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OK, so now that we know how to find a Red-tailed Hawk, how do you stalk and photograph them? Well, therein lies the conundrum! Birds of prey are way too smart and visually alert to allow itself to be stalked. They are the master stalkers far more masterful than any human will ever be. You may think you are stalking them, but they are simply letting you have your fun (and probably having a few chuckles with other Hawks!). The only thing you can really do is to find them, understand their pattern, and rely on the two aforementioned golden rules of birds, they are Creatures of Habit and they tend to follow the food source. Knowing this, your next plan of attack is to…..well, wait! Wait for the hawk to show up where you know they will show up. Be patient. But don’t wait too long, if they don’t show up after awhile, go to your next location and then the next, keeping your eyes out for the hawk(s) as you drive since they can be anywhere along the general area. When they do show up, there are a few simple things you can do to increase your chances of getting a photograph of the hawk and they all entail common sense. Don’t make any quick moves and make as little noise as you can – you simply don’t want to spook the hawk. If you think you can sneak up on a hawk before they notice you, rest assure they saw you coming from miles away. They can see little voles in the camouflaged landscape – to the hawk, you are a large bumbling elephant! They’re not so much afraid of you sneaking up on them as they are afraid you might scare off the small creatures they are hunting. If you are driving when you spot the hawk, park about 200 feet from where the hawk is perched, get out of the car and DON’T slam the door! (And perhaps one more golden rule, look out for oncoming cars! You can’t get a photo shot off if you’re laying flat and immobile on the pavement like a roadkill!) If you have good long glass, raise your camera slowly (again, no quick movements!) and take a few quick photos of the hawk from your distance just in case this is the only photo-opportunity you will get! The camera and lens itself can scare off the hawk as it tends to stand out in the crowd and I’d imagine the lens would look like one big eye to the hawk! Some photographers even get camouflage coverings for their lens to try and conceal it though its effectiveness is questionable. Once you’ve gotten your couple of “just in case” shots, lower your camera and point the lens towards the ground. Lower your head and walk slowly and quietly towards the hawk. Take a few quick glimpses at the hawk if you can so as to get a gauge of where the hawk is. Hawks HATE eye contact so the less you look at the hawk the better chances you will have to get closer to it. Even as you take your glimpses at the hawk, don’t look directly at its eye, try to look at its body and legs as the legs will be the first sign that the hawk is uncomfortable with you. If the legs are starting to coil, the hawk is usually readying itself to take off. And if the hawk looks like it’s about to take off, don’t panic, just stop in your tracks while trying to keep an eye on the hawk from the corner of your eyes, again, no direct eye contact! By the way, you should always keep both your hands on your camera with the camera faced down but always ready to raise the camera for your shot while you approach the hawk as well as when you stop your approach. Wait for the hawk to make the next move. Normally, once you’ve stopped your approach, the hawk will calm down in minutes and you can see this in the hawks body language, mainly how the legs are positioned. If the hawk does calm down, give him a few more minutes before continuing your approach. But this time, approach the hawk with added caution as once it’s shown that it will fly, the next time the hawk coils its legs, it will likely do so in a more confident manner and take off on a dime! Before you resume your approach or if you think you are close enough to the hawk already, slowly raise your camera and take your shots, but keep in mind that there is now a better chance the hawk will fly and so be ready to do some quick Birds in Flight Photography. That’s all there is to it! Once you’ve gotten your perched shots of the hawk, you will want to wait for it to take flight as photographing the Red-tailed Hawk in flight or any bird in flight is one of the best enjoyments of photographing birds in general. See my Birds in Flight Photography blog for more tips. And see my “Flight” online photo gallery for images of Birds in Flight.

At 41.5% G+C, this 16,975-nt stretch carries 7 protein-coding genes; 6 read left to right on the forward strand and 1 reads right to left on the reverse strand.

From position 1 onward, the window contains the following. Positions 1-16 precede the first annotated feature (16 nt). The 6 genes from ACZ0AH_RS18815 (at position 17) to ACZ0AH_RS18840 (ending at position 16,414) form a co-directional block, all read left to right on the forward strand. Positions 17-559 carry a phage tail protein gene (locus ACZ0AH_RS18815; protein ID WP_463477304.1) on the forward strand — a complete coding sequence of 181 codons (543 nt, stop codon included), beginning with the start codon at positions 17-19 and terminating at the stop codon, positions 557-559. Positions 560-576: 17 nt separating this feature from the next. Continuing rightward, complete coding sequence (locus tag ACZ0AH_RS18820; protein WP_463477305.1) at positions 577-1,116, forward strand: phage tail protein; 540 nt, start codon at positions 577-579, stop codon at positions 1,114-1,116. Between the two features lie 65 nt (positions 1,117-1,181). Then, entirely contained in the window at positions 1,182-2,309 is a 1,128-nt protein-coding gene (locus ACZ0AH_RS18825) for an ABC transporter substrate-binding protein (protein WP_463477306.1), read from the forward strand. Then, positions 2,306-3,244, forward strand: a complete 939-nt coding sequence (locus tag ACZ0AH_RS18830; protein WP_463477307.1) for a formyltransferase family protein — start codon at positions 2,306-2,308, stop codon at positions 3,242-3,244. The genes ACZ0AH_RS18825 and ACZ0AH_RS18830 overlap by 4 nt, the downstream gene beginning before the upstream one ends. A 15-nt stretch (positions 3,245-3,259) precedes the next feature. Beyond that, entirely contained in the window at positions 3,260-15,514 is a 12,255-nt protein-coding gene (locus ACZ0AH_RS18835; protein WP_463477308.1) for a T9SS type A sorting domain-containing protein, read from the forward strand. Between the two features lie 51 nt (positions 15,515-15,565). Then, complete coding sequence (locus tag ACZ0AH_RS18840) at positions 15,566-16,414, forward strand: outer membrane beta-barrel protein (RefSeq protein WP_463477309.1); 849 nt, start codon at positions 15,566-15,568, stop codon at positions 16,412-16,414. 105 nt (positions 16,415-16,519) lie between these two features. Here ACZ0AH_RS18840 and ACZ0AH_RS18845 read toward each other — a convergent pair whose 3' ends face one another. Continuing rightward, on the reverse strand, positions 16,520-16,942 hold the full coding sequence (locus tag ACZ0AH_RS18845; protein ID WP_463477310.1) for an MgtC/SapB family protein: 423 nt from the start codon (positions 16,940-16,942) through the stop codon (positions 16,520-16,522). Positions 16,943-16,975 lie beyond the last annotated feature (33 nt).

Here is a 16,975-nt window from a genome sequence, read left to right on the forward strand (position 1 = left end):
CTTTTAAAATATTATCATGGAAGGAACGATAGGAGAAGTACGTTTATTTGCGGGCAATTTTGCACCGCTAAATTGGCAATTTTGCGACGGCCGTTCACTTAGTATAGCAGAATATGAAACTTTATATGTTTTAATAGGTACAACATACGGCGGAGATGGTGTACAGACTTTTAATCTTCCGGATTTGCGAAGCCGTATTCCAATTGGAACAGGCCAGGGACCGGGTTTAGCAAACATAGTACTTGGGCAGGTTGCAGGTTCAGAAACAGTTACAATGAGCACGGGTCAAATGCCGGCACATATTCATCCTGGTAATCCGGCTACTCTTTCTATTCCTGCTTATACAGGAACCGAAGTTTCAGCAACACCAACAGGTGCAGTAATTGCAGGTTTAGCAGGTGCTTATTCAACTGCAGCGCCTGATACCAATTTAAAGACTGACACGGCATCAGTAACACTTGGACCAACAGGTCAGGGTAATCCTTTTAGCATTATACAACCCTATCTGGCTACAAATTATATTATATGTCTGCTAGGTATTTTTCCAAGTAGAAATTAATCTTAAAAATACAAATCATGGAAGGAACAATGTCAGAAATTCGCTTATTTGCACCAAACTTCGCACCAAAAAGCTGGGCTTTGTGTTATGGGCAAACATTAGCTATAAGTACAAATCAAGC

This is what happens when the hawk is not comfortable with you, it coils its legs to get the thrust of power it needs for this takeoff. © All Contents Copyright